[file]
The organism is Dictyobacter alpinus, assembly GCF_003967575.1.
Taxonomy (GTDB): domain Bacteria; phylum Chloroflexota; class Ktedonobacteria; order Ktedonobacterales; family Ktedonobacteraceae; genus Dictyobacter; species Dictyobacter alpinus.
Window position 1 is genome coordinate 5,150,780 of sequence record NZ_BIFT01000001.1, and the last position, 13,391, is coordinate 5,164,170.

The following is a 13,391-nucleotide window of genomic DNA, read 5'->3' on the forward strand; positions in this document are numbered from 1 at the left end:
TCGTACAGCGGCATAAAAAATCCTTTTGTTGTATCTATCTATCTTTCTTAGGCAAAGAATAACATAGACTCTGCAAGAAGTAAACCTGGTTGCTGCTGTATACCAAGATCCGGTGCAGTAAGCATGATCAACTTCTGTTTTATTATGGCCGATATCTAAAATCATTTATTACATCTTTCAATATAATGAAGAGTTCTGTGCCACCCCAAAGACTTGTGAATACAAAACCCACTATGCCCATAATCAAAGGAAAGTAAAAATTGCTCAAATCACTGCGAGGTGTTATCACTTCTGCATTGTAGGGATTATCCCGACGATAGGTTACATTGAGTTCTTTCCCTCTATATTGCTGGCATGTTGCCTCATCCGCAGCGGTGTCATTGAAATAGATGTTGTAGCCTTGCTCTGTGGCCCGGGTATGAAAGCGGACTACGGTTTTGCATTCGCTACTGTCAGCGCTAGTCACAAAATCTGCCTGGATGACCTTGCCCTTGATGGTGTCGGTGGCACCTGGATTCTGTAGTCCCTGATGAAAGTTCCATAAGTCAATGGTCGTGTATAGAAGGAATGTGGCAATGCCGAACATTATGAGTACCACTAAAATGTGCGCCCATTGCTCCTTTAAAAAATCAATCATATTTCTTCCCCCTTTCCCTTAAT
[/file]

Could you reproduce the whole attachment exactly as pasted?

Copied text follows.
The organism is Dictyobacter alpinus, assembly GCF_003967575.1.
Taxonomy (GTDB): domain Bacteria; phylum Chloroflexota; class Ktedonobacteria; order Ktedonobacterales; family Ktedonobacteraceae; genus Dictyobacter; species Dictyobacter alpinus.
Window position 1 is genome coordinate 5,150,780 of sequence record NZ_BIFT01000001.1, and the last position, 13,391, is coordinate 5,164,170.

The following is a 13,391-nucleotide window of genomic DNA, read 5'->3' on the forward strand; positions in this document are numbered from 1 at the left end:
TCGTACAGCGGCATAAAAAATCCTTTTGTTGTATCTATCTATCTTTCTTAGGCAAAGAATAACATAGACTCTGCAAGAAGTAAACCTGGTTGCTGCTGTATACCAAGATCCGGTGCAGTAAGCATGATCAACTTCTGTTTTATTATGGCCGATATCTAAAATCATTTATTACATCTTTCAATATAATGAAGAGTTCTGTGCCACCCCAAAGACTTGTGAATACAAAACCCACTATGCCCATAATCAAAGGAAAGTAAAAATTGCTCAAATCACTGCGAGGTGTTATCACTTCTGCATTGTAGGGATTATCCCGACGATAGGTTACATTGAGTTCTTTCCCTCTATATTGCTGGCATGTTGCCTCATCCGCAGCGGTGTCATTGAAATAGATGTTGTAGCCTTGCTCTGTGGCCCGGGTATGAAAGCGGACTACGGTTTTGCATTCGCTACTGTCAGCGCTAGTCACAAAATCTGCCTGGATGACCTTGCCCTTGATGGTGTCGGTGGCACCTGGATTCTGTAGTCCCTGATGAAAGTTCCATAAGTCAATGGTCGTGTATAGAAGGAATGTGGCAATGCCGAACATTATGAGTACCACTAAAATGTGCGCCCATTGCTCCTTTAAAAAATCAATCATATTTCTTCCCCCTTTCCCTTAAT